Chloé Bouscary

Research statement

The Earth is in constant movement. Interactions between tectonics, erosion, and climate are shaping our landscapes and are key factors to the formation of orogens. In this, plate-tectonicsplays an important role in the building of mountain ranges.

In my research, I want to constrain the tectonic evolution of faults in an orogen situated in an active convergence zone. For this, I employ a multidisciplinary approach combining fieldwork, analysis in the laboratory and numerical modelling. First, I develop the thermochronometry luminescence method to have a better understanding of how exhumation is recorded through time, and what influences the luminescence signal. I then use luminescence thermochronometry to resolve exhumation over sub-Quaternary timescales, and I include the results in a numerical model to differentiate the role played by erosion, tectonics and climate during the Quaternary at the scale of mountain ranges. The ultimate aim is to gain a better understanding of tectonics, earth surface processes and landscape evolution, focussing on mountainous regions.

PhD Project

My PhD project focusses on the tectonic evolution of faults in the Nepalese Himalayas. The Himalayas are situated at the boundary between the Indian and the Eurasian tectonic plates. The faults associated with this convergent zone are still active and play an important role in the related seismic hazard.

In this project, I am investigating whether luminescence thermochronometry can be used to determine and constrain the sub-Quaternary deformation rates in the Himalaya, through measuring different transects of samples from the Siwaliks and the High Himalaya in Nepal.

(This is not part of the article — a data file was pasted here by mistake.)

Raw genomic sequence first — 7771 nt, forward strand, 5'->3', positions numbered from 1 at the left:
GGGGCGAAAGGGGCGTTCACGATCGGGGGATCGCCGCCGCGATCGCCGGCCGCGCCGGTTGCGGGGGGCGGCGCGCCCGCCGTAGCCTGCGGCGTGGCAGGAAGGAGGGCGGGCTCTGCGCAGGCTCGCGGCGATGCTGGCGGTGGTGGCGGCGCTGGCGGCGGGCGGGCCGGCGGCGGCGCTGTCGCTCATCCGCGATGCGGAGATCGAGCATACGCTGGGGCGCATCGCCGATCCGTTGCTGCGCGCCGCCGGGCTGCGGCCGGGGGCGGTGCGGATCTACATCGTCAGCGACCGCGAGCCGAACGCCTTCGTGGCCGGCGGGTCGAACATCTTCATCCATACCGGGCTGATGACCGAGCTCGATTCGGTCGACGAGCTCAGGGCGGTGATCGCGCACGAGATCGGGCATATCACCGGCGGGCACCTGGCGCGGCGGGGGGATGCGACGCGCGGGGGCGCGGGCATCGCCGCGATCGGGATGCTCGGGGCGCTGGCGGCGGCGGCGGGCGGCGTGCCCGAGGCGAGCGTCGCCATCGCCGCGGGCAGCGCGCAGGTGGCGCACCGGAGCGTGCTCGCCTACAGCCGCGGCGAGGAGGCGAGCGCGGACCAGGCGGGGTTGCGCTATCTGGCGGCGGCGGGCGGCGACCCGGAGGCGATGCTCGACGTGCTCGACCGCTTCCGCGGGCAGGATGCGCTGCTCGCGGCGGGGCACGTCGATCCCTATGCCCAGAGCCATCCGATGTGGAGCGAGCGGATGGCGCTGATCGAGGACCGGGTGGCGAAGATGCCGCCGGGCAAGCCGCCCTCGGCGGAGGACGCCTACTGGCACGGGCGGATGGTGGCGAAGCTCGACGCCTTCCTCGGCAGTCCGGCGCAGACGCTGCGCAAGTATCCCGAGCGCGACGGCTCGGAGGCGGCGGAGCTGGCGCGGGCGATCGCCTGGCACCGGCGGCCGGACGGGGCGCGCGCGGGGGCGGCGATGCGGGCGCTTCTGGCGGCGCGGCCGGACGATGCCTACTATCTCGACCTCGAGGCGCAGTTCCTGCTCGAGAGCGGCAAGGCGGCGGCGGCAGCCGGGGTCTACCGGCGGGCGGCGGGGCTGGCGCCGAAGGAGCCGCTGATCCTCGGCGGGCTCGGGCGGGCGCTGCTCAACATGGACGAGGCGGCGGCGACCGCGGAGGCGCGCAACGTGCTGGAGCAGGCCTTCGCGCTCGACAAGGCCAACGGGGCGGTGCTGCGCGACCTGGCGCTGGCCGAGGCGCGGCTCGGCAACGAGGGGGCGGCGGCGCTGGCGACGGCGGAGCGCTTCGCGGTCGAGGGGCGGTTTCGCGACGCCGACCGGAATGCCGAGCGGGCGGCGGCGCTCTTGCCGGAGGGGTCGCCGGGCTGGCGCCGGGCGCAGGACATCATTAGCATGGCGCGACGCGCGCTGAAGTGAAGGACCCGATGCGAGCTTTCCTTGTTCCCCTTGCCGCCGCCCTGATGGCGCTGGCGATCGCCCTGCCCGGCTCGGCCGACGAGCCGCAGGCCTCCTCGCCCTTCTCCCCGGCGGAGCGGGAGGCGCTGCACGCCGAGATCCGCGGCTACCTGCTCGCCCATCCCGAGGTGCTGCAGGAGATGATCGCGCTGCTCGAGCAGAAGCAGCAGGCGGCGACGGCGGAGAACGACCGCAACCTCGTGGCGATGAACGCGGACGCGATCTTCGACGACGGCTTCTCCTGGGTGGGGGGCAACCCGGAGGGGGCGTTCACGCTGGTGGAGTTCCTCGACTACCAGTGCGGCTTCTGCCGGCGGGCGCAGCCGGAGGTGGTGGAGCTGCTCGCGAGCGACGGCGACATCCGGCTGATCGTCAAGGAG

Luminescence thermochronometry is a recently developed technique that offers the potential to resolve exhumation over sub-Quaternary timescales by constraining the thermal histories of rocks. I compare exhumation histories on each side of the major thrusts shaping the Nepalese Himalayas, and relate these changes to tectonic movements, in order to decipher the interplay between tectonics, erosion and climate.


Fascinated by mountainous environments and by nature, I decided to combine science and my desire to explore the world by studying geology.

At the end of 2016, I obtained a Master of Science in Geology from the Ecole Nationale Superieure in Environment, Georesources and Sustainable Development – INstitute Polytechnic of Bordeaux (ENSEGID – Bordeaux INP), France. Throughout my studies I developed my knowledge in geology, field geology, and sedimentology, and in particular took part in different field campaigns in Spain, Morocco, and Oman. During my Master project and the following internship, I worked on the Ordovician to Silurian pre-, syn- and post-glacial series of Morocco. I was introduced to glaciology through an internship at the World Glacial Monitoring Service, University of Zurich.

I continued to develop my passion for geology by doing a ‘Diplôme Universitaire’ in geosciences with the ENSEGID. I first deepened my research on the Ordovician of the Moroccan Anti-Atlas, and I then started to work in the Western Pyrenees on the sedimentological response of a hyper-thinned rift reworked into an orogen (Cretaceous deposits, Bidarray Basin).

In mid-October 2017, I started my PhD on the Himalayas at the Institute of Geological Sciences, and at the Oeschger Centre for Climate Change Research, University of Bern. In 2019 I transferred to the Institute of Earth Surface Dynamics, University of Lausanne to continue my PhD-work on the evolution of Nepalese-Himalayan tectonics. 


Saspiturry N., Cochelin B., Razin P., Leleu S., Lemirre B., Bouscary C., et al. (2019), Tectono-sedimentary evolution of a rift system controlled by Permian post-orogenic extension and metamorphic core complex formation (Bidarray Basin and Ursuya dome, Western Pyrenees). Tectonophysics 768, 228180. DOI 10.1016/j.tecto.2019.228180